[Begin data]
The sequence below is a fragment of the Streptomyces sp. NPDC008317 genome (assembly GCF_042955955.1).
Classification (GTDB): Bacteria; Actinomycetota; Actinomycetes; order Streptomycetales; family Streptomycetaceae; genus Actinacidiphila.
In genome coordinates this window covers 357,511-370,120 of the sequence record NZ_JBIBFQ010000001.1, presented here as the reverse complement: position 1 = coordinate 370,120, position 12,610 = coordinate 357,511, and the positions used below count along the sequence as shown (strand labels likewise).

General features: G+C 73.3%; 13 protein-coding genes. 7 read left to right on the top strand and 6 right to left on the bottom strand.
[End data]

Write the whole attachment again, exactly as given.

The sequence below is a fragment of the Streptomyces sp. NPDC008317 genome (assembly GCF_042955955.1).
Classification (GTDB): Bacteria; Actinomycetota; Actinomycetes; order Streptomycetales; family Streptomycetaceae; genus Actinacidiphila.
In genome coordinates this window covers 357,511-370,120 of the sequence record NZ_JBIBFQ010000001.1, presented here as the reverse complement: position 1 = coordinate 370,120, position 12,610 = coordinate 357,511, and the positions used below count along the sequence as shown (strand labels likewise).

General features: G+C 73.3%; 13 protein-coding genes. 7 read left to right on the top strand and 6 right to left on the bottom strand.